For many commercial and industrial buildings that do not require space cooling, non-centralized equipment such as unit heaters provide space heating to building occupants. Unit heaters are a traditional method of providing heat in large commercial and industrial facilities throughout the U.S.
Technologies that are commonly used in heating and ventilation of large open spaces are air turnover, recirculation, make-up air, infrared, unit heating, and high temperature heating and ventilation (HTHV).
When looking for the right commercial or industrial heating system, it is important to choose a solution that provides sufficient space heating, ample air filtration, and is both energy and cost efficient. Your solution will ensure a more comfortable environment for your employees and will be long lasting, saving you money in the long run.
Cambridge systems check all of these boxes and much more.
Learn more below about the details and mechanics of commercial and industrial heating systems—and how Cambridge can help you make your building safer and more comfortable for those inside.
How does a commercial or industrial heating system work?
Cambridge heating solutions use 100% outside air to heat buildings, and also serve as ventilation and air destratification equipment.
These systems mix fresh, outside air at a 10-1 ratio with existing air in the building, at a rate of 1,500 to 2,000 ft. per-minute.
Fresh, outside air enters the heating system through a double-width, double inlet and forward curve fan, which blows the fresh air into a proprietary burner system that can be fired by either natural gas or propane. No matter how the system is installed, whether on a rooftop, through wall, vertically or mounted on a horizontal outdoor stand, the commercial heating system functions the same way.
An engineer or space designer can help determine the right installation method for your building.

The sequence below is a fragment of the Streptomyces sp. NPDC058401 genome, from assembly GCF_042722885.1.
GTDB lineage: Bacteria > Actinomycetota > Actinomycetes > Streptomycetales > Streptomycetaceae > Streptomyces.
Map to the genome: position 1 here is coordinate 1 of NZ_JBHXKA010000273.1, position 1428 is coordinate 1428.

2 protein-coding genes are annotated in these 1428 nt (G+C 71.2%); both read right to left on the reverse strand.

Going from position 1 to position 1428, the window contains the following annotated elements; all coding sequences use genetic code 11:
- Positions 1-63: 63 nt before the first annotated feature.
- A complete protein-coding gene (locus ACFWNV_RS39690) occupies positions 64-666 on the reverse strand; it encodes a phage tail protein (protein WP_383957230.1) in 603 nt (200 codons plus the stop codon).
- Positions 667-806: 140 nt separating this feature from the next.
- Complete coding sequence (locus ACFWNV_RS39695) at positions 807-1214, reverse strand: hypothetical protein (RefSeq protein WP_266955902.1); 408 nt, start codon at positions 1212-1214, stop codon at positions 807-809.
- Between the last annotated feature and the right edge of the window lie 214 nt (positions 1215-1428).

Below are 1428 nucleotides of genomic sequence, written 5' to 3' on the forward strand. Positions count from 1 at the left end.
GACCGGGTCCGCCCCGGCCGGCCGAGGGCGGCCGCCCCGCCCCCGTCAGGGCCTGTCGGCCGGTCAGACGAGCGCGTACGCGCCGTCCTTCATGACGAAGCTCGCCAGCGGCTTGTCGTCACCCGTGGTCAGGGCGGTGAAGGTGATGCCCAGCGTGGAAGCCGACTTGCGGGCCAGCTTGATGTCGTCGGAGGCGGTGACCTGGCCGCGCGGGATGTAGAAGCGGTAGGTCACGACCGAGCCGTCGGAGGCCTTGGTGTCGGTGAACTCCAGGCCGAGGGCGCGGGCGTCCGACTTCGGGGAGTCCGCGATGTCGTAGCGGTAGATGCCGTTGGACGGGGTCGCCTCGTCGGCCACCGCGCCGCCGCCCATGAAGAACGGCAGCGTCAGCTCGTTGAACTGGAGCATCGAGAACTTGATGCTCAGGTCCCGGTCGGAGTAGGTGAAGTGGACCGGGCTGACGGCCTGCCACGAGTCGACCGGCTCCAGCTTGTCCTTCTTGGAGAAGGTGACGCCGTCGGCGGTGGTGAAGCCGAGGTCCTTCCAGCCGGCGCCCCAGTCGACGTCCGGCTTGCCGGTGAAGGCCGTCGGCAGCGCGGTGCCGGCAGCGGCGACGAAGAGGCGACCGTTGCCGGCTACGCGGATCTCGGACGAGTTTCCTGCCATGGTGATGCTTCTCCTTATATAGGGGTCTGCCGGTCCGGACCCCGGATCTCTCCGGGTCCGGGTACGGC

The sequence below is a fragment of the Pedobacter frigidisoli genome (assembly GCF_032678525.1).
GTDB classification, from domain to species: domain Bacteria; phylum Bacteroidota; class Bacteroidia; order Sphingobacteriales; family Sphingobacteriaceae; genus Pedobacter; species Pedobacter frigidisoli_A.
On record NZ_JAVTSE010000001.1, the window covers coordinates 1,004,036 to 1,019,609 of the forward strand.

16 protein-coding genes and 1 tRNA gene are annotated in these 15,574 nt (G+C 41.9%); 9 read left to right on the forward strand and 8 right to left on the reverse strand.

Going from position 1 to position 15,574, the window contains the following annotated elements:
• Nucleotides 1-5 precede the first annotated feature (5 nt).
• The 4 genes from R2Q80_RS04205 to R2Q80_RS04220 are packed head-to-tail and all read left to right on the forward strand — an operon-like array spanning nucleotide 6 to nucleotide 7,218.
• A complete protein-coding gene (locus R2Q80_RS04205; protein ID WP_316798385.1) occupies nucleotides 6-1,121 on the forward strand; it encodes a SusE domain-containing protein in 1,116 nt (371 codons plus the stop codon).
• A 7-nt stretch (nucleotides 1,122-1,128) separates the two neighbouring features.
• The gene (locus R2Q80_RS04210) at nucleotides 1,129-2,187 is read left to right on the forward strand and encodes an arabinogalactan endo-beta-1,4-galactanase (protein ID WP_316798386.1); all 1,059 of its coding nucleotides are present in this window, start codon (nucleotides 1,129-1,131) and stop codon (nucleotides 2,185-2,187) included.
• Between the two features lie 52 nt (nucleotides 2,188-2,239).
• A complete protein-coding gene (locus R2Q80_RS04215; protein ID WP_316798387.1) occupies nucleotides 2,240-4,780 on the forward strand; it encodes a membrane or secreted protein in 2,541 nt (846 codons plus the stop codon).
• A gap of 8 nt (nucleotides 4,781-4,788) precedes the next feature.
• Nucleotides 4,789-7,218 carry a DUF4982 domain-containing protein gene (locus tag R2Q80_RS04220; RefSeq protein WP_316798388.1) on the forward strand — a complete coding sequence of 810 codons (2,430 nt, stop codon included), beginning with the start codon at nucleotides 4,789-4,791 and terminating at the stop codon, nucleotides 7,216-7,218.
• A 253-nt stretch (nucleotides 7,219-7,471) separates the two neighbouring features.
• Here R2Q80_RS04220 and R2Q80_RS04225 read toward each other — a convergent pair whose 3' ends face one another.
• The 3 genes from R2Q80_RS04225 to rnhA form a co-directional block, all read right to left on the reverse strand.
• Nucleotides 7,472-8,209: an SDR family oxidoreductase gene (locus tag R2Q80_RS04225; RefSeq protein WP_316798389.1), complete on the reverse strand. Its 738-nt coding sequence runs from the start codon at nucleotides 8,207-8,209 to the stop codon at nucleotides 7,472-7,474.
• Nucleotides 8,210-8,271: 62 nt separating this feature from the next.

Understanding the Differences Between Heating Commercial & Industrial Buildings
Just like the heating needs vary from commercial and residential buildings, commercial buildings and industrial facilities have different heating requirements as well.
Industrial facilities, including factories, steel mills, assembly plants and aerospace hangers require more fresh, outside air since machinery, blast equipment and aircrafts can put off harmful byproducts. In comparison, a commercial facility such as an indoor sports arena or retail space may not have the same needs but could have several additional zones requiring heating.
Learn more about the unique characteristics of both commercial and industrial heating below.
Commercial Heating Solutions
According to the DOE, unit heaters account for nearly 18% of primary space heating energy use for commercial buildings, specifically in warehouses and distribution centers. Much of this space heating energy is wasted because of inefficient or outdated technologies. Cambridge Air Solutions line of heating systems for commercial buildings are high efficiency solutions that help reduce wasted energy while providing lower operational costs and improved comfort.
Industrial Heating Solutions
Similarly, industrial heating solutions from Cambridge are designed to provide lower operational costs and help mitigate wasted energy by utilizing state-of-the-art HTHV technologies. While industrial space heating is similar to commercial, the key difference is the application they are best suited for. Where commercial heating solutions are ideal for warehouses, distribution centers, and auto transport facilities; industrial heating solutions are best suited for manufacturing plants, mills, wastewater treatment plants, factories and other similar building types.
Different Types of Commercial & Industrial Heating Systems
While there are several types of heating systems such as central forced air with heat pumps, water heating, geothermal heating, and solar, Cambridge has perfected gas-based high temperature heating and ventilation (HTHV) technology.
HTHV is a technology classification created by the Department of Energy (DOE), producing a heating system capable of a discharge temperature greater than or equal to 150°F and a temperature rise greater than or equal to 140°F. HTHV heating systems are capable of effectively heating and ventilating both large commercial and industrial spaces, reducing energy consumption and increasing energy savings by 20-70% depending on the building, location, application, and installation.